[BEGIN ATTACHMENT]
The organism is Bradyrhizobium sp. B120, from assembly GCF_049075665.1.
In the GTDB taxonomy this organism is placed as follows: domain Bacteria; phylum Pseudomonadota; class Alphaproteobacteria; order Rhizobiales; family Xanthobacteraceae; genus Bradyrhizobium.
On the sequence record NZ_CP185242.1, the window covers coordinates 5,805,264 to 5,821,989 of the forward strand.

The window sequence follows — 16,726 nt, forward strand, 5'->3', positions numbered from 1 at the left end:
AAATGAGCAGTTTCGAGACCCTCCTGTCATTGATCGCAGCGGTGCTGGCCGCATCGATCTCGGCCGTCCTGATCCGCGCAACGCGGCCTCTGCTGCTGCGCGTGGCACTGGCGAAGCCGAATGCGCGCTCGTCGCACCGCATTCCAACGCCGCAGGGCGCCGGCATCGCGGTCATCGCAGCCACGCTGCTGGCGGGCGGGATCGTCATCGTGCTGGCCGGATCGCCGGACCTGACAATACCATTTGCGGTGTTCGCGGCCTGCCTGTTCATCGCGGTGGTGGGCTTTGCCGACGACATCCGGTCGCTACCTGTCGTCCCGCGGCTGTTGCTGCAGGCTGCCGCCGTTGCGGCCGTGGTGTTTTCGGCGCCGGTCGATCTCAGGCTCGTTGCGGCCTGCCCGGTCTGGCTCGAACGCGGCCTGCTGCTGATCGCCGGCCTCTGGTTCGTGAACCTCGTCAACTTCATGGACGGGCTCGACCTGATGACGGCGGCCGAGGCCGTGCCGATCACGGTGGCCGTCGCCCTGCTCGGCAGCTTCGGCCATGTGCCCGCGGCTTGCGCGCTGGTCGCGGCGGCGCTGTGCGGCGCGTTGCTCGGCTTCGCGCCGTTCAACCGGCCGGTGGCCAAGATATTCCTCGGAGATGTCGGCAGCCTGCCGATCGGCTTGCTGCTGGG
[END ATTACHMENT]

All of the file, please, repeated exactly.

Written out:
The organism is Bradyrhizobium sp. B120, from assembly GCF_049075665.1.
In the GTDB taxonomy this organism is placed as follows: domain Bacteria; phylum Pseudomonadota; class Alphaproteobacteria; order Rhizobiales; family Xanthobacteraceae; genus Bradyrhizobium.
On the sequence record NZ_CP185242.1, the window covers coordinates 5,805,264 to 5,821,989 of the forward strand.

The window sequence follows — 16,726 nt, forward strand, 5'->3', positions numbered from 1 at the left end:
AAATGAGCAGTTTCGAGACCCTCCTGTCATTGATCGCAGCGGTGCTGGCCGCATCGATCTCGGCCGTCCTGATCCGCGCAACGCGGCCTCTGCTGCTGCGCGTGGCACTGGCGAAGCCGAATGCGCGCTCGTCGCACCGCATTCCAACGCCGCAGGGCGCCGGCATCGCGGTCATCGCAGCCACGCTGCTGGCGGGCGGGATCGTCATCGTGCTGGCCGGATCGCCGGACCTGACAATACCATTTGCGGTGTTCGCGGCCTGCCTGTTCATCGCGGTGGTGGGCTTTGCCGACGACATCCGGTCGCTACCTGTCGTCCCGCGGCTGTTGCTGCAGGCTGCCGCCGTTGCGGCCGTGGTGTTTTCGGCGCCGGTCGATCTCAGGCTCGTTGCGGCCTGCCCGGTCTGGCTCGAACGCGGCCTGCTGCTGATCGCCGGCCTCTGGTTCGTGAACCTCGTCAACTTCATGGACGGGCTCGACCTGATGACGGCGGCCGAGGCCGTGCCGATCACGGTGGCCGTCGCCCTGCTCGGCAGCTTCGGCCATGTGCCCGCGGCTTGCGCGCTGGTCGCGGCGGCGCTGTGCGGCGCGTTGCTCGGCTTCGCGCCGTTCAACCGGCCGGTGGCCAAGATATTCCTCGGAGATGTCGGCAGCCTGCCGATCGGCTTGCTGCTGGG